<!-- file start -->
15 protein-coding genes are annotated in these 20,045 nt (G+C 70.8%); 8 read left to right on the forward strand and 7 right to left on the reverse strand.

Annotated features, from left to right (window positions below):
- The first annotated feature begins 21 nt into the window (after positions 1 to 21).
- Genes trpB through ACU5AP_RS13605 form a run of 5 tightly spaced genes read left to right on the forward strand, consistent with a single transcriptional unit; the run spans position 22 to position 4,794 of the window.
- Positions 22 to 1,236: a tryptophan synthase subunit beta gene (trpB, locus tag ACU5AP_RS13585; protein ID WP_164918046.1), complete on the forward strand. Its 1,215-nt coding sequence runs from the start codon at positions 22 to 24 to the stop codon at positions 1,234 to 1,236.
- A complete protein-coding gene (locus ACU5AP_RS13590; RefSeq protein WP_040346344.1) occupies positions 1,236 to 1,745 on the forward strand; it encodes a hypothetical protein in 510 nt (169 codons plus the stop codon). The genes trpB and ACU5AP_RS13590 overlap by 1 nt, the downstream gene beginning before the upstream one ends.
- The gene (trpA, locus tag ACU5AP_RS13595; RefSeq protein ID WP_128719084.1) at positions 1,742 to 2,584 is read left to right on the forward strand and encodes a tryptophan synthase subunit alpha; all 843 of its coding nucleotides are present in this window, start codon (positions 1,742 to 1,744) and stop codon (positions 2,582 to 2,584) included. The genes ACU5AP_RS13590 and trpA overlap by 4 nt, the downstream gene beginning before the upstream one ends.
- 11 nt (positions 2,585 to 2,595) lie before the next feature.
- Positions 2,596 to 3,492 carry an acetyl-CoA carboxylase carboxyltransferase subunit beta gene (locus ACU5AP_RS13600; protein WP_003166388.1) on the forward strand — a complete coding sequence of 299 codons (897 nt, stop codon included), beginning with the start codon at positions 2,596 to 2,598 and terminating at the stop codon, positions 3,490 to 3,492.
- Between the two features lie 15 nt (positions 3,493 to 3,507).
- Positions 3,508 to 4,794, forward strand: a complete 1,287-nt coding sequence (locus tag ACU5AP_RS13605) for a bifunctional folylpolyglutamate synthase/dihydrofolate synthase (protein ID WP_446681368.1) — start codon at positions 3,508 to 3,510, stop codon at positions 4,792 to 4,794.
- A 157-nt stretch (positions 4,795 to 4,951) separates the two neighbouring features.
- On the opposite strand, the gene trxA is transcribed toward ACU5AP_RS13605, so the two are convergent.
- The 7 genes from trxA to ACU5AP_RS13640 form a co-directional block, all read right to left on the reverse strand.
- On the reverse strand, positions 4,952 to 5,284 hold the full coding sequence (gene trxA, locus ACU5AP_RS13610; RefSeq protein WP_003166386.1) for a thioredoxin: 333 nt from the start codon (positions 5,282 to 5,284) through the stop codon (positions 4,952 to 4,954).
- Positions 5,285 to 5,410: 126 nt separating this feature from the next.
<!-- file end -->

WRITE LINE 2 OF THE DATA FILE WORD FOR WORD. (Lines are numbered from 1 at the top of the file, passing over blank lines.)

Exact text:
Annotated features, from left to right (window positions below):